Evaluation Protocol

Requests for a gifted multidisciplinary evaluation (GMDE) may result from the comprehensive child find process or through parent referral.   Parents who suspect that their child is gifted may request a GMDE of their child at any time, with a limit of one request per school term.  The request must be in writing.


Gifted Individualized Education Plan (GIEP)

If the gifted multidisciplinary team (GMDT) decides the student is gifted and in need of gifted education, the gifted individualized education plan (GIEP) team writes the GIEP at a meeting within 30 calendar days from the date of the gifted written report (GWR). The GIEP is based on the unique needs of the gifted student and enables the gifted student to participate in acceleration or enrichment programs, or both, as appropriate, and to receive services according to the student’s intellectual and academic abilities and needs. Parents will be invited to participate on the team and to attend the GIEP team meeting.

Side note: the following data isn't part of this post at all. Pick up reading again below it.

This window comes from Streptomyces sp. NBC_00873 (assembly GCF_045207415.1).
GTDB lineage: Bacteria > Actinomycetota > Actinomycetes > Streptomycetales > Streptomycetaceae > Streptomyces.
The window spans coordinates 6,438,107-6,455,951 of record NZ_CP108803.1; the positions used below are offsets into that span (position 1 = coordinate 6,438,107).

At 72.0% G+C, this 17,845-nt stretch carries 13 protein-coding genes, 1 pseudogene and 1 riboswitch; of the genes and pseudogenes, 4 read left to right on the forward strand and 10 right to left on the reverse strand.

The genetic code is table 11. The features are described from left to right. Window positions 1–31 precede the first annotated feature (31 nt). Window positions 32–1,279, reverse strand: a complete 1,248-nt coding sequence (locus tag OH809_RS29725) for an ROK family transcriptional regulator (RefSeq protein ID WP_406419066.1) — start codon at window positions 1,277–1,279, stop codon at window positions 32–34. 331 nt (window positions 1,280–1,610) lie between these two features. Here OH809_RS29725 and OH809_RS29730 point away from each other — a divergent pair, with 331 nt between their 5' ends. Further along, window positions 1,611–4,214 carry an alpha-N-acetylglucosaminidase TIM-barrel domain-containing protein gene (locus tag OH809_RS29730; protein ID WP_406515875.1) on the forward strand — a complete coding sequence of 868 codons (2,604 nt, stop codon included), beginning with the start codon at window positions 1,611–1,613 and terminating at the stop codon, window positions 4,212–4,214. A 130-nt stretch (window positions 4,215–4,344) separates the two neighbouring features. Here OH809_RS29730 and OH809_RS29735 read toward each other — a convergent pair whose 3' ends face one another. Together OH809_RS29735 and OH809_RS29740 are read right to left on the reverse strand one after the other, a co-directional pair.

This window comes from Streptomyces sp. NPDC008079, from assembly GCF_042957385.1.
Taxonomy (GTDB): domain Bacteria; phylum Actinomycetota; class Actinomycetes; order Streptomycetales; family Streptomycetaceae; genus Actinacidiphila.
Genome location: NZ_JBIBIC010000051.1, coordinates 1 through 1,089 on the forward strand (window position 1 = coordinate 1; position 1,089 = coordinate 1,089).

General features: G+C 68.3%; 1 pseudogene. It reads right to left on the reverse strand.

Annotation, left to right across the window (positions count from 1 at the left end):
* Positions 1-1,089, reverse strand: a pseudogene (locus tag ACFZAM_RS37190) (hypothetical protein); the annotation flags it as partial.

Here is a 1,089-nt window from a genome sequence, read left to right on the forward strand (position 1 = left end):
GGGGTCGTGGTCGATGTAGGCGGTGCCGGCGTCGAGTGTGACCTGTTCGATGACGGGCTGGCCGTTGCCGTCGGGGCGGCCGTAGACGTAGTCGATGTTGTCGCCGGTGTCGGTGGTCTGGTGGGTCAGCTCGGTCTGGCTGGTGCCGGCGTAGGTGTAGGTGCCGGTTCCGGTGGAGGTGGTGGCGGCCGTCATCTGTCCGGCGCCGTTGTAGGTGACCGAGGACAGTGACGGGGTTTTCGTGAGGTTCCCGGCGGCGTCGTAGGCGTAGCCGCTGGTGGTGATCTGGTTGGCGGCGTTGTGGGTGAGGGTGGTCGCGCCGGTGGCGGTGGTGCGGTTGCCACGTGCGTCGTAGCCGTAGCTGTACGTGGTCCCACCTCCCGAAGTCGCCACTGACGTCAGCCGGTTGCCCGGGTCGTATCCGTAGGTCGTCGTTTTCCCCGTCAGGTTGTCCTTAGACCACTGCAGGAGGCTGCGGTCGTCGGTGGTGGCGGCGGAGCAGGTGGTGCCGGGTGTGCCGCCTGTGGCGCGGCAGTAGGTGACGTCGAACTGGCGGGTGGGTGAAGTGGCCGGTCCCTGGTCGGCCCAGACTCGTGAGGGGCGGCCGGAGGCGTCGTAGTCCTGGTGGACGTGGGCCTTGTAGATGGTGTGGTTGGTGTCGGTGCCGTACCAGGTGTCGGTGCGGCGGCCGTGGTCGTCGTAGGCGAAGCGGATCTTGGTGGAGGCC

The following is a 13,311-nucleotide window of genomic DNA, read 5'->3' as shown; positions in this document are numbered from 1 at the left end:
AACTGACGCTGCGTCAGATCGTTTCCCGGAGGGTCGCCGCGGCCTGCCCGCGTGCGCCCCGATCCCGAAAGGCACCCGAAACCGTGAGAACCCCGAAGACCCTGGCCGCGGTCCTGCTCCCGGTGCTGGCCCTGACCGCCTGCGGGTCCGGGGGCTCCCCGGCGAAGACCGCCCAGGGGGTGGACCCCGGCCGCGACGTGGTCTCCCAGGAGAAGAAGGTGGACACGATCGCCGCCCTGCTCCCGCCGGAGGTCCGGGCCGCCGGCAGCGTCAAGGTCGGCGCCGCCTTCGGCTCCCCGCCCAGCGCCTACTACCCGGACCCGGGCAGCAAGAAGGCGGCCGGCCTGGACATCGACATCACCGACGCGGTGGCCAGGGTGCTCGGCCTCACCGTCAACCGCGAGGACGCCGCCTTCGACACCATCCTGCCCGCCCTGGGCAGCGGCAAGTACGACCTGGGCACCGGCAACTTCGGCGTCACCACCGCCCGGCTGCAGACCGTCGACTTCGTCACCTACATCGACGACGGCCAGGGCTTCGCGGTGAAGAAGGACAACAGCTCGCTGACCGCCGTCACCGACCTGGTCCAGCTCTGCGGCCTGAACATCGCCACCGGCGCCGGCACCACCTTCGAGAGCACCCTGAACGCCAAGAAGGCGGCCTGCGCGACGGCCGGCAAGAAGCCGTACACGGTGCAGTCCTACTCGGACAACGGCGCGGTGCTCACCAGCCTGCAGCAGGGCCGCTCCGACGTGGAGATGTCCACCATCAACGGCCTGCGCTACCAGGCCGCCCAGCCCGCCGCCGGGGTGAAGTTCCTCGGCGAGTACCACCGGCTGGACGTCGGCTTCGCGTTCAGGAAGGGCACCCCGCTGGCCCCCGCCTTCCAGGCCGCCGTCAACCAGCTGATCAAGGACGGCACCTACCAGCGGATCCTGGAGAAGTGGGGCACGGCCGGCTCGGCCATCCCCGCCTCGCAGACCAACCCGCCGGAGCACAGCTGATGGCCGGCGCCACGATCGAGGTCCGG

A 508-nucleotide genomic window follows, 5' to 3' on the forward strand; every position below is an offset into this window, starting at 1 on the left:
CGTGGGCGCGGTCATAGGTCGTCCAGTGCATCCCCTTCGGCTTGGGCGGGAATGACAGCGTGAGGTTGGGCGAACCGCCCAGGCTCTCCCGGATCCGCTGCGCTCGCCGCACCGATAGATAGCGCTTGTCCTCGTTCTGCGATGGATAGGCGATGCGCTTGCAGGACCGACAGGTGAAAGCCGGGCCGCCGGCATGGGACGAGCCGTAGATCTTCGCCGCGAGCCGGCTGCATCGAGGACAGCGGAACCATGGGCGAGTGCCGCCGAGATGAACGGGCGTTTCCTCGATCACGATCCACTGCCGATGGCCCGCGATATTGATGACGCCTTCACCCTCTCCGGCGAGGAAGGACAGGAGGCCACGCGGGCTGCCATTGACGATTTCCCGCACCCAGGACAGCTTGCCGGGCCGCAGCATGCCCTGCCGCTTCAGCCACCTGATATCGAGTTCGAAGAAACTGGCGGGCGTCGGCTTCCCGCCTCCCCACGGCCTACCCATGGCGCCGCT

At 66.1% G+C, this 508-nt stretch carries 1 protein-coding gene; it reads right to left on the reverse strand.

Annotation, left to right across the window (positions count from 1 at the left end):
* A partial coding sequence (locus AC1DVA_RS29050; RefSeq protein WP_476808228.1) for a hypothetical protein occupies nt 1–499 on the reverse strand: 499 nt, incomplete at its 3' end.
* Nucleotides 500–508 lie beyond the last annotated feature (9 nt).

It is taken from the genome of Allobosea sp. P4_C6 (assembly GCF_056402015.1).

The Role of the Gifted Support Teacher

The gifted support teacher works collaboratively with the general education teacher to help him/her understand his/her role and function in the development and implementation of the GIEP.

The gifted support teacher will

  • offer teachers support on how to differentiate for the gifted (and advanced) learners;
  • collect documentation from the general education teacher to report on goal progress in the GIEP;
  • collect and analyze data, coordinate assessments with appropriate professionals, communicate with student and parents to develop an academically appropriate GIEP;
  • schedule and conduct GIEP meetings, monitor signature of the NORA;
  • inform service providers (general education teachers) of their responsibilities for specific identified students in a timely fashion;
  • provide direct instruction to gifted students in strength areas (when specifically called for and certification allows); and
  • support enrichment and acceleration for the identified student (space to work, resources, managing deadlines, consulting with teachers, collecting documentation, reporting to parents, etc.).